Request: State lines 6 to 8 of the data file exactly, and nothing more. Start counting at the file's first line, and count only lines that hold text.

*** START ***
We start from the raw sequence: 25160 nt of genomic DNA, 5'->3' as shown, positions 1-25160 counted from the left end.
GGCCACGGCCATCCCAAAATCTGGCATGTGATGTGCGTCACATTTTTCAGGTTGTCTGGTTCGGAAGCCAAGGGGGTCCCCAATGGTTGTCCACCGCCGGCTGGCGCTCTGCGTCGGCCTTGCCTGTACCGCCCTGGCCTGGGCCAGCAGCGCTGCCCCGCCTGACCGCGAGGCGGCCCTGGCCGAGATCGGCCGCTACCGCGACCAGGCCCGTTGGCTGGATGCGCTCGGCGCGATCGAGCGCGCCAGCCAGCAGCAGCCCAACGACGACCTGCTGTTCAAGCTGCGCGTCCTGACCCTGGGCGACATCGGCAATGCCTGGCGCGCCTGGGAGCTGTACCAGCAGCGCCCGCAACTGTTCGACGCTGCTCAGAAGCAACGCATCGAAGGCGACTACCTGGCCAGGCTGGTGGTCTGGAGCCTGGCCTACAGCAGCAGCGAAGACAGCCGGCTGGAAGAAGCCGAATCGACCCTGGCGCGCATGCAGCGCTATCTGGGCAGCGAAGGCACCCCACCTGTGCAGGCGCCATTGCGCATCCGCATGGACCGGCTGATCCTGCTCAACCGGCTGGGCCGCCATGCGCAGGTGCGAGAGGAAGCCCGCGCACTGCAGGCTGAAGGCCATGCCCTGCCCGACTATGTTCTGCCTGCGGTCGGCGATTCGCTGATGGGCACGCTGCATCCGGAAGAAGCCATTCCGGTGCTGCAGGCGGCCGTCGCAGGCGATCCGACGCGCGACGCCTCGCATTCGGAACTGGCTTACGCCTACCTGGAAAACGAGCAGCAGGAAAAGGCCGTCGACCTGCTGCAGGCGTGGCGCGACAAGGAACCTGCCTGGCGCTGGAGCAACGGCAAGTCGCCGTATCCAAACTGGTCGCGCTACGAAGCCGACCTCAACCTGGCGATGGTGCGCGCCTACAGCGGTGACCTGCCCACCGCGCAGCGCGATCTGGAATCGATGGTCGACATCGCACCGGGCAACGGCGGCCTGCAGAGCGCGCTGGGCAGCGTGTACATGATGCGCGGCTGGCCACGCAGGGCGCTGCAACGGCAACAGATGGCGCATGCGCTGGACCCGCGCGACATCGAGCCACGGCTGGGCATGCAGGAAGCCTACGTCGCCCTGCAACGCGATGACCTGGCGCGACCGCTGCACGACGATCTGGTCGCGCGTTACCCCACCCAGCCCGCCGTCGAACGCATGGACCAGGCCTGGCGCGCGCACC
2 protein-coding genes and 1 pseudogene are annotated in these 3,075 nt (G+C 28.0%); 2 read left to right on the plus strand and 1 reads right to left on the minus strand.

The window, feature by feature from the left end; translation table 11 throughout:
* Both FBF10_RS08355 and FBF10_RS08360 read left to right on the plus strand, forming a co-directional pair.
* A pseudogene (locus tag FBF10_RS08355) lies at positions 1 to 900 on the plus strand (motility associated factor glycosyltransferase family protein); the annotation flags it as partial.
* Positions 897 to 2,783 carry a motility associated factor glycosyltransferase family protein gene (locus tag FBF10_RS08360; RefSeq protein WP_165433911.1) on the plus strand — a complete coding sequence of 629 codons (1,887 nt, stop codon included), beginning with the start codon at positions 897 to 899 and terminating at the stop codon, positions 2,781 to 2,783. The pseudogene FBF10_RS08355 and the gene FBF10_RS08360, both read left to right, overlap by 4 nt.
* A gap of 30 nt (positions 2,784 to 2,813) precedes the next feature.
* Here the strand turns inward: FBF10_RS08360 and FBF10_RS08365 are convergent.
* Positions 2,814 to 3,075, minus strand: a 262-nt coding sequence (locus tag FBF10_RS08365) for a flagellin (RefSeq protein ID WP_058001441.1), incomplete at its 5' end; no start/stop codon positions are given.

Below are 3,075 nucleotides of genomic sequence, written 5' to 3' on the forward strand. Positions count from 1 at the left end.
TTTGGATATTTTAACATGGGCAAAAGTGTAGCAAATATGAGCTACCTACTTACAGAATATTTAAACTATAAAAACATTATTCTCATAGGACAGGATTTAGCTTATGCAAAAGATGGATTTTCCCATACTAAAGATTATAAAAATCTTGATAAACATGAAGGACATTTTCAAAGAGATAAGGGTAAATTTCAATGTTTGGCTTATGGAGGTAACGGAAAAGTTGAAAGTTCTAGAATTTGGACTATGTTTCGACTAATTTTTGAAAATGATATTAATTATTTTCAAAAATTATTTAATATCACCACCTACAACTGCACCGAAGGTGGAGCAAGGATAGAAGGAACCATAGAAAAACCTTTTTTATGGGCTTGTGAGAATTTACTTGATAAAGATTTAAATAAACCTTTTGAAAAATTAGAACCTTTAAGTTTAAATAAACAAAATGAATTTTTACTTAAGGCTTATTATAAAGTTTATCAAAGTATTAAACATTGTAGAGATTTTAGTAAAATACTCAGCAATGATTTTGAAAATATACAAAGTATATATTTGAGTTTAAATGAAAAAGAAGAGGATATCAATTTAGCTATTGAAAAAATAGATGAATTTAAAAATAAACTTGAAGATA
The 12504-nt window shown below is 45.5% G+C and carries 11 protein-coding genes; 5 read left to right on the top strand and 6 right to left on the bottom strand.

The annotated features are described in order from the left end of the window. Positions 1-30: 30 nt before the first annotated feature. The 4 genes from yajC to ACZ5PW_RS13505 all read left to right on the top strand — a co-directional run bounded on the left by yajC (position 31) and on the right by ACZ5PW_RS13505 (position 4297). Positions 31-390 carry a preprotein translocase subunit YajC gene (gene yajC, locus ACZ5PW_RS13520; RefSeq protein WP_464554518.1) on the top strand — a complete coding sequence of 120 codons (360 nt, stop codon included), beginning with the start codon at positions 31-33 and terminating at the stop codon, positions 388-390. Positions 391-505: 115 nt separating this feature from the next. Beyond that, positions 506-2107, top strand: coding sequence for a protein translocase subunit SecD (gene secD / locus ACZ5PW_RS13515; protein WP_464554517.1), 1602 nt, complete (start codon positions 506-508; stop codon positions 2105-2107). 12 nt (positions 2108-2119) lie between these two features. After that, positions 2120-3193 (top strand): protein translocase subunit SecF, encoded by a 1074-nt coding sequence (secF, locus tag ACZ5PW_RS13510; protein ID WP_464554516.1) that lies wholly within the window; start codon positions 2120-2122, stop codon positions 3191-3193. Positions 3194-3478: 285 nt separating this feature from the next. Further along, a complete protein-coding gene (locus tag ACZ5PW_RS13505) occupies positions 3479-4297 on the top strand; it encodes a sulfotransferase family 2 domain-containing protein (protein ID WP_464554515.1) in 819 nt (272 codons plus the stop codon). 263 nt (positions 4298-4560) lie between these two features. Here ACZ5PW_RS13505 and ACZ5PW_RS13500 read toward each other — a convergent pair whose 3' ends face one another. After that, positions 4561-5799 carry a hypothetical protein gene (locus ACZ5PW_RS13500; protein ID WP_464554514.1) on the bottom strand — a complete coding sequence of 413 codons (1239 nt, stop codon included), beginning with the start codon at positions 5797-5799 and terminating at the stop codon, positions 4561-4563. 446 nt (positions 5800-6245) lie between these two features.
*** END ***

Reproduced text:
* A pseudogene (locus tag FBF10_RS08355) lies at positions 1 to 900 on the plus strand (motility associated factor glycosyltransferase family protein); the annotation flags it as partial.
* Positions 897 to 2,783 carry a motility associated factor glycosyltransferase family protein gene (locus tag FBF10_RS08360; RefSeq protein WP_165433911.1) on the plus strand — a complete coding sequence of 629 codons (1,887 nt, stop codon included), beginning with the start codon at positions 897 to 899 and terminating at the stop codon, positions 2,781 to 2,783. The pseudogene FBF10_RS08355 and the gene FBF10_RS08360, both read left to right, overlap by 4 nt.
* A gap of 30 nt (positions 2,784 to 2,813) precedes the next feature.